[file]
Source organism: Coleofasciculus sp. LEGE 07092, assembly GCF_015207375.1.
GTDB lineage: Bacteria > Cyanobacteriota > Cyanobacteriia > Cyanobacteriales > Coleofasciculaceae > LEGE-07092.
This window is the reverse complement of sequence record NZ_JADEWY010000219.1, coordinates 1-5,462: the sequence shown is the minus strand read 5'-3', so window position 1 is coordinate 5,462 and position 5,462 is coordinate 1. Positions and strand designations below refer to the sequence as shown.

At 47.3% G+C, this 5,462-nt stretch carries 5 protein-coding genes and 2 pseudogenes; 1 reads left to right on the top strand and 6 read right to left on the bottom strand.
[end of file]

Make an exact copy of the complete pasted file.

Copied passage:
Source organism: Coleofasciculus sp. LEGE 07092, assembly GCF_015207375.1.
GTDB lineage: Bacteria > Cyanobacteriota > Cyanobacteriia > Cyanobacteriales > Coleofasciculaceae > LEGE-07092.
This window is the reverse complement of sequence record NZ_JADEWY010000219.1, coordinates 1-5,462: the sequence shown is the minus strand read 5'-3', so window position 1 is coordinate 5,462 and position 5,462 is coordinate 1. Positions and strand designations below refer to the sequence as shown.

At 47.3% G+C, this 5,462-nt stretch carries 5 protein-coding genes and 2 pseudogenes; 1 reads left to right on the top strand and 6 read right to left on the bottom strand.